"Oh." He meant an internal stop watch. Good exercise boys had them. If a trainer said to go out and ride a half mile in fifty and change, he got a half mile in fifty and change. "Thanks."
"How long have you been riding?"
"How long have I been alive?"
"That long?" Morgan said amusedly. "Your dad told me you were into dressage."
They had reached his father's barn. "Conor told you that?" He slipped down off the horse. "He must be half ploughed." He set his helmet down on the tack trunk. Since Rebel was his last horse of the morning, he had to sponge him off and walk him himself. He handed Morgan the reins and started unsaddling the horse. Rebel fidgeted, steam rising off of his sweaty back.
He set the saddle down on the tack trunk and went down the aisle to Rebel's stall to get his halter. Paulo, his father's groom, had already set out a bucket of warm water for him. He picked it up along with a clean sponge and walked back to where Morgan was waiting for him with the horse.
Morgan had taken his jacket off and was standing with his back to him in just a tee shirt and sweats. There was a dark line of perspiration on his tee shirt that started at the middle of his shoulder blades and ran down the middle of his back disappearing into the waistband of his pants. Following it down with his eyes, Eric noticed the hard tight curve of his ass despite the loose fit of his sweats.
Eric blinked, looking away. He had no more business looking at Morgan than if he had been on of his father's clients. He had conditioned himself a long time ago. Anyone or anything remotely relating to his father was strictly off limits. The conditioning had been so thorough he had to wonder if he could even get it up at the track.
He handed Morgan the halter and lead shank and set the bucket down. He watched him take the grey's bridle off and slip the halter on, pausing a moment to stroke the horse's head with one of his large hands. That small gesture of kindness made Eric like him.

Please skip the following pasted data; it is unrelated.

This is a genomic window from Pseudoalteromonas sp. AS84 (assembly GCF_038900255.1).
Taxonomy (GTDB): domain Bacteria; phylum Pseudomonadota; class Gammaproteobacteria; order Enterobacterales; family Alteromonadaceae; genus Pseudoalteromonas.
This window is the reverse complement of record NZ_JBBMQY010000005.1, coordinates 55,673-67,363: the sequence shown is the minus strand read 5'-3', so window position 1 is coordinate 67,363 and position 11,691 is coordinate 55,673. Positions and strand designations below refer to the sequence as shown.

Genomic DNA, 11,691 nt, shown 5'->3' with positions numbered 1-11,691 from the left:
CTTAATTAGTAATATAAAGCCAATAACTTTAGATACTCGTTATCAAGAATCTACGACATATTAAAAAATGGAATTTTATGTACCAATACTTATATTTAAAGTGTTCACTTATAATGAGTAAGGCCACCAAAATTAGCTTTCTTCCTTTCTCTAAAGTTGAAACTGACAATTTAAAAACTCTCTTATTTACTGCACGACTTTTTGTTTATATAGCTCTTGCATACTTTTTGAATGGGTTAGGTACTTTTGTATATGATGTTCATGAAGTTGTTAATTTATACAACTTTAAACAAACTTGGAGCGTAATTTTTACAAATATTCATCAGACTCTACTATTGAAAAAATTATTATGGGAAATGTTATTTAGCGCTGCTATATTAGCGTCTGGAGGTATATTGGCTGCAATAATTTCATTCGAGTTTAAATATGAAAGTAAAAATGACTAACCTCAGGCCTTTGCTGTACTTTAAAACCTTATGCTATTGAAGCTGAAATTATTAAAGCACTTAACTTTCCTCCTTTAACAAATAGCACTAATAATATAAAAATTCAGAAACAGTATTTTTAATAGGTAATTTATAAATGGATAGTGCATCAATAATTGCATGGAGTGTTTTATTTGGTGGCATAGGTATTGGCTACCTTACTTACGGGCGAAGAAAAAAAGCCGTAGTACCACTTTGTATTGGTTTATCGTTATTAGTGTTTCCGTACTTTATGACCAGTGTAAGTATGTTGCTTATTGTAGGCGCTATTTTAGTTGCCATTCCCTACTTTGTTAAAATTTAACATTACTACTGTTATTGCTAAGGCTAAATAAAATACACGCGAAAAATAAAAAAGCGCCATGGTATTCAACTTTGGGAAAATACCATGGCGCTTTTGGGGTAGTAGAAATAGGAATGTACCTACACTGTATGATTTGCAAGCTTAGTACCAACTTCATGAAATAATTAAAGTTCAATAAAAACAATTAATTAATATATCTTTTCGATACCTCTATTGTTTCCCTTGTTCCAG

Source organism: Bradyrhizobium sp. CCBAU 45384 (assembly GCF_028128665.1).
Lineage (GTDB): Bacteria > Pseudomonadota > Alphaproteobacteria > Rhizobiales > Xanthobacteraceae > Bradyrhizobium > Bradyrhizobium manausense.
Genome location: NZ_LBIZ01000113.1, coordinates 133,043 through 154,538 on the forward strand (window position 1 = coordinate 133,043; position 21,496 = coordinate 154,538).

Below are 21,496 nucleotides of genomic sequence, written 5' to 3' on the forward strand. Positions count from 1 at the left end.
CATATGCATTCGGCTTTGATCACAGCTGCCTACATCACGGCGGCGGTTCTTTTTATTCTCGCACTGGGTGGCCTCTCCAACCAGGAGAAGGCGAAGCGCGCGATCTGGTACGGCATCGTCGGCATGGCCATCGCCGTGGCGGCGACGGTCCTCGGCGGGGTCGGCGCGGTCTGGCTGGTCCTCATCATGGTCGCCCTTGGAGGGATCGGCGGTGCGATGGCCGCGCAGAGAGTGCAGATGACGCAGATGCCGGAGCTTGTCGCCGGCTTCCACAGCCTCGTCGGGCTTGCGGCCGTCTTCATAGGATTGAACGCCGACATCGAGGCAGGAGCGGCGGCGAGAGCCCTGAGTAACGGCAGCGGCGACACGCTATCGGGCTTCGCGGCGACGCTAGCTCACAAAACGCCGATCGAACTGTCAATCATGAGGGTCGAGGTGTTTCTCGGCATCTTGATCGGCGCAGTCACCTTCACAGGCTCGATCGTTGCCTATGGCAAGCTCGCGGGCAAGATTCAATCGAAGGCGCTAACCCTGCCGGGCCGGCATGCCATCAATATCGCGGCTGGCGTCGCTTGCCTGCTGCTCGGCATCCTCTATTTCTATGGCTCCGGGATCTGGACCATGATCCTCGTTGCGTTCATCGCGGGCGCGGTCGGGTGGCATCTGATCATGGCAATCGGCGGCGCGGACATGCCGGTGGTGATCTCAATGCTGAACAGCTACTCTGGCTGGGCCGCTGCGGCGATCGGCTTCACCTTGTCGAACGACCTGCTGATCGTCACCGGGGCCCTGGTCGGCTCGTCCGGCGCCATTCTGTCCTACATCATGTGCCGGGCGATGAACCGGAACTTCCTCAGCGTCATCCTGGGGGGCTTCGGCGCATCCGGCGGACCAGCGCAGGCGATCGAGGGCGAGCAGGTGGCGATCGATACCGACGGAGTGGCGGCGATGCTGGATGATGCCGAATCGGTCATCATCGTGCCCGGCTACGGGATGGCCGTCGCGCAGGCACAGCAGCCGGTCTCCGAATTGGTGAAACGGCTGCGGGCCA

"You spoil him, you've bought him," he told him jokingly.
Morgan looked back at him, his hand still rubbing the horse's face. "So, what's the story on him?"
He shrugged, picking the sponge out of the bucket. "You've probably gotten an ear full already." He started to sponge the horse of, starting right behind his ears. "He's okay in the mornings. Just a bit of a lugger like you saw. But he comes unglued in the afternoon as soon as he hits the homestretch."
Morgan's eyes were on the horse. "So he really did jump off the track."
He smiled, dunking the sponge in the bucket again. "Six times."
"How fast was he going at the time?"
He applied the sponge to the horse's withers and worked his way down. "A good clip. He didn't even touch it, didn't even shorten his stride. Just popped over it and galloped across the field."
"How high is that rail? About four feet?"
"Give or take."
Morgan whistled softly.
"Yeah," Eric agreed. "The stewards will never let him run again. He's considered a rouge. The only way Conor got stall space for him this time is that he told them he was using him for a pony horse."
"You think it's the grandstand?" Morgan asked. "All the noise?"
"It could be," he said. "It probably is. We tried him in blinkers and ear plugs. Nothing helped. Sometimes I wonder if it's not just the vibration coming from the stands." He dropped the sponge back in the water an picked the bucket up, taking it around to the other side of the horse.
"Do you have your horse here?"
He hesitated, looking at him, the sponge against Rebel's neck. "My horse?"
Morgan smiled at him. "Yeh, your dad did say you were into dressage."
"Oh, that," he said and squeezed the warm water out of the sponge, letting it run down over the horse's neck. "I have a full brother to this horse that I fool around with a little."
Eric glanced over at him. "What?"
"Nothing," he said, his pale eyes sparkling in his tan face. "It's just he said you were into it and I've never met anyone who was into dressage just a little. It seems to be an obsession."